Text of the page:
Who stands up?

Reliance on the left in politics has the people just as bamboozled as they have been with the political elite. There are a million hymn sheets out there flapping, each with a different tune. Little wonder therefore, that the message is lost in the babble of sound. However, that botched sound is as an aria to the ears of those who control the world’s economy.

As long as the voices of human progress are disparate the chorus of the 1% will always be in harmony. Therefore, the various groups and factions are as much a hindrance to progress as are the 1% who own the bulk of our industrial base. We must all join the orchestra or accept we are just another broken wind instrument.

An old motto ‘United we stand – Divided we fall’ has more relevance than ever. The origins of the motto are in dispute; some say it comes from the bible (Luke) others suggest Aesop’s Tales but modern use is accredited to the American Revolutionary, John Dickinson in his 1768 ‘The Liberty Song’. I find it ironic that that same liberty is now holding back human progress. www.en.m.wikipedia.org

thC0SM07SGThe motto whatever its origin still holds the power of action. Unfortunately, we hear things in monotone, groups, factions, those generally of the left tend to view events singularly and become tied to that specific movement. The overall symphony becomes subordinate to the intense focus of the moment. Human progress takes a seat in the gods!

Charities – something is wrongthTGFNAKKN

We have identified several misadventures by kings of business but a more telling damnation of the system is found in every town – charities. Millions are spent annually to entice us to give to a charity. Millions more is given by government who use charities as outsource workers. Charities point to everything we should be doing but are not.

I wonder if anyone has ever counted the number of charities around the world. If we lay the charities length ways then stand them upright we may get a better understanding of the scale of the task that lies ahead. We are reaching for the stars.

th0LB68ZID

 

 

 

 

 

Let Me Breathe, Please!

thLQSH1L46To accept the political outlook of compromise, the adage, ‘the art of the possible’ is to ride on a broken down train. Naturally progress on such a train will be slow, if at all.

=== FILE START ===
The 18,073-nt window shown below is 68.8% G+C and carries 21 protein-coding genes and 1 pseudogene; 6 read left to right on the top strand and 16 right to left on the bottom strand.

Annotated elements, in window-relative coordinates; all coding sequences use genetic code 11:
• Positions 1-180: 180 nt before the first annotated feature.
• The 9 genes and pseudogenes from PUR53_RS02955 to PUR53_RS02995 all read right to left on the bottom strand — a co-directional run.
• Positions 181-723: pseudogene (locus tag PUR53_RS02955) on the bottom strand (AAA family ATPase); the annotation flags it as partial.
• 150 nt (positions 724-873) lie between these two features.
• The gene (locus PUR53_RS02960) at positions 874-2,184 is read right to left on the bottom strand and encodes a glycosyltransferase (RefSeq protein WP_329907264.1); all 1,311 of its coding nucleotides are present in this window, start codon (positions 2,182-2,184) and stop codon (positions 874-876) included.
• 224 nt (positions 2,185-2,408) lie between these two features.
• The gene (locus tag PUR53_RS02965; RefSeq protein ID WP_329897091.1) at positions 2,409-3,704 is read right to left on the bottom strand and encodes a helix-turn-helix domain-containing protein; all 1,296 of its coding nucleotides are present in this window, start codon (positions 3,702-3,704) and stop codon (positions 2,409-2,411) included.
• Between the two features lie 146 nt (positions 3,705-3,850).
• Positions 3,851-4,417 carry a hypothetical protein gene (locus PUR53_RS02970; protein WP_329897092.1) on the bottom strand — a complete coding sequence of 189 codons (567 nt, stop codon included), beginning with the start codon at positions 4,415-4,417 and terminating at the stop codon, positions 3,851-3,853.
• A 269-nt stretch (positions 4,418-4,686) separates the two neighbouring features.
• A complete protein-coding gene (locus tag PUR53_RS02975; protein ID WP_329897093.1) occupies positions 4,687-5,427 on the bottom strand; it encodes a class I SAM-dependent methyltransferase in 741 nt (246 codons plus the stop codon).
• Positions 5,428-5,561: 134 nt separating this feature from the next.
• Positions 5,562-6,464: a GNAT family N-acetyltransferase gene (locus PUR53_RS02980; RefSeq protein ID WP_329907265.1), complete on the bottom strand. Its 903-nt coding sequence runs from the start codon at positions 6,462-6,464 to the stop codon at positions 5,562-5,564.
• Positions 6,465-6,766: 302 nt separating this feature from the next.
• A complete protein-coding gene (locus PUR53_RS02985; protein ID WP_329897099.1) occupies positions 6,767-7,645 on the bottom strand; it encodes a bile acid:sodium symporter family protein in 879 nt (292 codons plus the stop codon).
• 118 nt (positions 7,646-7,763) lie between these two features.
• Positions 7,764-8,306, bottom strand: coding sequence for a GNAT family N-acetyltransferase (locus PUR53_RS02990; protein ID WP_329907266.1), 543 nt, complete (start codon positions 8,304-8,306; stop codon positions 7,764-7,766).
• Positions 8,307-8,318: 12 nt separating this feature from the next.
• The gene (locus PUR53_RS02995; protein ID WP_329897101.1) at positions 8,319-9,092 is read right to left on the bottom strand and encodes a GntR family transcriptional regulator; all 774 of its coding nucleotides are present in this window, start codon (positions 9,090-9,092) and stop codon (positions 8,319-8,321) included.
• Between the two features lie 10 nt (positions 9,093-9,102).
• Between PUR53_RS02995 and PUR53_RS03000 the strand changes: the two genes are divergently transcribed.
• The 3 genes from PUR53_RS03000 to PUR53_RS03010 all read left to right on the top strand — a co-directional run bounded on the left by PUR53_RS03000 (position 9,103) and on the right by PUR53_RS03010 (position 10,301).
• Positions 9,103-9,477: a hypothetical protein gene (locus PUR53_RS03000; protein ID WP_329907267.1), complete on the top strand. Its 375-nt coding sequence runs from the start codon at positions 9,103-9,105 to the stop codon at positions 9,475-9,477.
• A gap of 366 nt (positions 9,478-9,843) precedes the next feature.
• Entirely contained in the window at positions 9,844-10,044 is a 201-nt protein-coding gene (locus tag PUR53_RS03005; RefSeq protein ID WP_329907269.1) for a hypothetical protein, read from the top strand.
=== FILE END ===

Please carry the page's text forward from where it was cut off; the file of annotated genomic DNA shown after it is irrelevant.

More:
When you come to the conference table with the proviso of compromise you are not being true to yourself or to the people you purport to represent. With the mindset that there is no alternative, there is no alternative. Politicians who follow such a pedantic logic congratulate each other on their political wisdom. So they arrive at a meeting with a tin of beans and leave with a teaspoonful and on the way out smile at the mirror before smiling for the camera.

Meanwhile, for 21 years representatives of world governments have been meeting to discuss the climate and the dangers inherent in sizable change. The next meeting will take place in December 2015 in Paris France. Each delegate will arrive with their tin of beans and having eaten something more upmarket will leave; not forgetting to smile at the mirror before smiling for the camera.

Therefore, can we expect a decisive response in December or will we be served with the leftover beans on a plastic plate? The view of scientists is overwhelmingly in favour of cutting CO2 emissions. But politicians don’t represent scientists, they represent business interests. Business enterprises have had at the very least 21 years to prepare a long-term strategy, but are still to be found having a tantrum in the background. Anything that effects profit adversely makes them cry.

One has to ask if it would do any good to present our politicians with a portfolio of factual information. I suspect not. Nonetheless:

American Medical Association

“Our AMA … supports the findings of the Intergovernmental Panel on Climate Change’s fourth assessment report and concurs with the scientific consensus that the Earth is undergoing adverse global climate change and that anthropogenic [human] contributions are significant.” (2013)

Global temperature increased by more than 1.4oF over the last century.

The AMA is one of several bodies that have put their name to the argument that climate change is a reality. Check out the web site!!!

www.climate.nasa.gov/scientific-consensus/

An anonymous poll was carried out with 10,200 scientists being contacted of whom 3146 responded: